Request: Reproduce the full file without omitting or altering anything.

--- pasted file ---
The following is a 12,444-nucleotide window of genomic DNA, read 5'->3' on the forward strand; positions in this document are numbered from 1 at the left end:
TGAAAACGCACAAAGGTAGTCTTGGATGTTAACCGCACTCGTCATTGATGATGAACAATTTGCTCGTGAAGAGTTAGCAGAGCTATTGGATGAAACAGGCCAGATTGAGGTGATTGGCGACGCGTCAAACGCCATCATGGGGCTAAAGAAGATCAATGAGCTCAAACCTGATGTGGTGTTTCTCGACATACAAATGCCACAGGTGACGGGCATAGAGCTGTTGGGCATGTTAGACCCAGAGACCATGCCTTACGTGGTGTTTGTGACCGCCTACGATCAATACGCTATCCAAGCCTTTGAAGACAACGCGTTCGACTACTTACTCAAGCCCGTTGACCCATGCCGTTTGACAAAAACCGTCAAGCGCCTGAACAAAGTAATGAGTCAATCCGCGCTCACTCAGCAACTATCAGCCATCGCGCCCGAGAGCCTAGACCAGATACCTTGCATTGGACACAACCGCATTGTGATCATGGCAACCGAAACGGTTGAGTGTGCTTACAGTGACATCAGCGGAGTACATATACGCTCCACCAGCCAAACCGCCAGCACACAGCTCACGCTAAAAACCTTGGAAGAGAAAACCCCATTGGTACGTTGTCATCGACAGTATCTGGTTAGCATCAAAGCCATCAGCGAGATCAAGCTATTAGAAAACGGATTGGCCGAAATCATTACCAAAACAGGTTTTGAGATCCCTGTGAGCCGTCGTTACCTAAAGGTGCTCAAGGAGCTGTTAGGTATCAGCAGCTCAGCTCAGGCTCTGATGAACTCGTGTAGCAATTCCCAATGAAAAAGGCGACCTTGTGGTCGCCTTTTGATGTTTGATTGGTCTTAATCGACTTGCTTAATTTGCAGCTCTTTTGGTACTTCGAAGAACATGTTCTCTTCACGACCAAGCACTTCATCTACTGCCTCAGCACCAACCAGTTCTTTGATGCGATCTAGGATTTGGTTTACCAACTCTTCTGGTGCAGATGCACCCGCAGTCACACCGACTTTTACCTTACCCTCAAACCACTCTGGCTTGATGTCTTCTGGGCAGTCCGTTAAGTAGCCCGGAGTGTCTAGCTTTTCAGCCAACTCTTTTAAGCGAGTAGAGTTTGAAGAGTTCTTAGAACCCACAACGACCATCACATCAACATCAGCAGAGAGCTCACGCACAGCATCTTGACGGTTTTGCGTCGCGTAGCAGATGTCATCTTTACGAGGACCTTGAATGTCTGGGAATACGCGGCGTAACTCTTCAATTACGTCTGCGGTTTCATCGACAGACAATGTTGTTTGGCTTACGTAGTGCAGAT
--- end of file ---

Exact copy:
The following is a 12,444-nucleotide window of genomic DNA, read 5'->3' on the forward strand; positions in this document are numbered from 1 at the left end:
TGAAAACGCACAAAGGTAGTCTTGGATGTTAACCGCACTCGTCATTGATGATGAACAATTTGCTCGTGAAGAGTTAGCAGAGCTATTGGATGAAACAGGCCAGATTGAGGTGATTGGCGACGCGTCAAACGCCATCATGGGGCTAAAGAAGATCAATGAGCTCAAACCTGATGTGGTGTTTCTCGACATACAAATGCCACAGGTGACGGGCATAGAGCTGTTGGGCATGTTAGACCCAGAGACCATGCCTTACGTGGTGTTTGTGACCGCCTACGATCAATACGCTATCCAAGCCTTTGAAGACAACGCGTTCGACTACTTACTCAAGCCCGTTGACCCATGCCGTTTGACAAAAACCGTCAAGCGCCTGAACAAAGTAATGAGTCAATCCGCGCTCACTCAGCAACTATCAGCCATCGCGCCCGAGAGCCTAGACCAGATACCTTGCATTGGACACAACCGCATTGTGATCATGGCAACCGAAACGGTTGAGTGTGCTTACAGTGACATCAGCGGAGTACATATACGCTCCACCAGCCAAACCGCCAGCACACAGCTCACGCTAAAAACCTTGGAAGAGAAAACCCCATTGGTACGTTGTCATCGACAGTATCTGGTTAGCATCAAAGCCATCAGCGAGATCAAGCTATTAGAAAACGGATTGGCCGAAATCATTACCAAAACAGGTTTTGAGATCCCTGTGAGCCGTCGTTACCTAAAGGTGCTCAAGGAGCTGTTAGGTATCAGCAGCTCAGCTCAGGCTCTGATGAACTCGTGTAGCAATTCCCAATGAAAAAGGCGACCTTGTGGTCGCCTTTTGATGTTTGATTGGTCTTAATCGACTTGCTTAATTTGCAGCTCTTTTGGTACTTCGAAGAACATGTTCTCTTCACGACCAAGCACTTCATCTACTGCCTCAGCACCAACCAGTTCTTTGATGCGATCTAGGATTTGGTTTACCAACTCTTCTGGTGCAGATGCACCCGCAGTCACACCGACTTTTACCTTACCCTCAAACCACTCTGGCTTGATGTCTTCTGGGCAGTCCGTTAAGTAGCCCGGAGTGTCTAGCTTTTCAGCCAACTCTTTTAAGCGAGTAGAGTTTGAAGAGTTCTTAGAACCCACAACGACCATCACATCAACATCAGCAGAGAGCTCACGCACAGCATCTTGACGGTTTTGCGTCGCGTAGCAGATGTCATCTTTACGAGGACCTTGAATGTCTGGGAATACGCGGCGTAACTCTTCAATTACGTCTGCGGTTTCATCGACAGACAATGTTGTTTGGCTTACGTAGTGCAGAT